In 1715, as he had done in 1706, Hepburn armed and drilled 300 of his parishioners and marched them to Dumfries - but this time he claimed to be doing so in support of the burgh against a threatened Jacobite seige. Finally, although Hepburn himself had died in 1723, Hepburn’s ‘army’ is alleged to have played a key role in the Galloway Levellers uprising of 1724.

Although, as I have found through my researches, the Galloway Levellers uprising was much more than a simple peasants revolt against enclosing landowners, it was the first and strongest act of resistence by any Scots against Ascherson’s ‘hurricane’. Furthermore, despite the subsequent and total transformation of the local landscape and farming practices, memories of the Levellers survived for a hundred years as oral history, to be recorded in the 1820s and 1830s by John Nicholson and Joseph Train.

Train passed on his information to Sir Walter Scott, but although Scott used Train’s research in several of his novels, he did not use the Galloway Levellers material. Equally, although Nicholson’s material, which can be found at Broughton House in Kirkcudbright, was re-used extensively by A.S. Morton in his paper on the Galloway Levellers in the 1936 Transactions of the Dumfriesshire and Galloway Natural History and Antiquarian Society, it has been overlooked by Scottish historians in their occasional mentions of the Levellers.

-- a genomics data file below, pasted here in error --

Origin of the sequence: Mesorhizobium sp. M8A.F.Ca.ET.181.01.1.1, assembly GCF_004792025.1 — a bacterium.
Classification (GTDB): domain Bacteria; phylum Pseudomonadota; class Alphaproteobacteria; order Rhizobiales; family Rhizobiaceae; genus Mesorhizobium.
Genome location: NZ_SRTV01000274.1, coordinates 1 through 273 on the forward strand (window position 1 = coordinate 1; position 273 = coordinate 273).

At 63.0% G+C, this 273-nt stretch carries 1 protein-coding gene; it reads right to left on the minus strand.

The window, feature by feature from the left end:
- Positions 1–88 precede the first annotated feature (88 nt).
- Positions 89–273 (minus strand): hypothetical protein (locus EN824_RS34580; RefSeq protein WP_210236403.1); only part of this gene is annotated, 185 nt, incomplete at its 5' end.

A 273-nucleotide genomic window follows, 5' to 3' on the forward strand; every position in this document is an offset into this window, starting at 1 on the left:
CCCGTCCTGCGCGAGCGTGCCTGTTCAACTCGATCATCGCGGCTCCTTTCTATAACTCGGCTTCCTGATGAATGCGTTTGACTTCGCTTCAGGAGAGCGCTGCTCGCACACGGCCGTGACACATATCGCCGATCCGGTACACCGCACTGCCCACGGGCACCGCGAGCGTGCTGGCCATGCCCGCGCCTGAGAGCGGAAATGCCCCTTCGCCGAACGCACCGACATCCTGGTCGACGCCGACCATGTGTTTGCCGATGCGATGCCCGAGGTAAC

Why should this be? Why should this opportuntity to connect across Ascherson’s divide between the ‘people of the hurricane’ and the ‘people of the healthy breeze’ have been so neglected ?

With these questions I conclude my presentation on the relationship between Scottish cultural heritage and national identity. I hope that I have provided sufficient material for a fruitful discussion of my theme.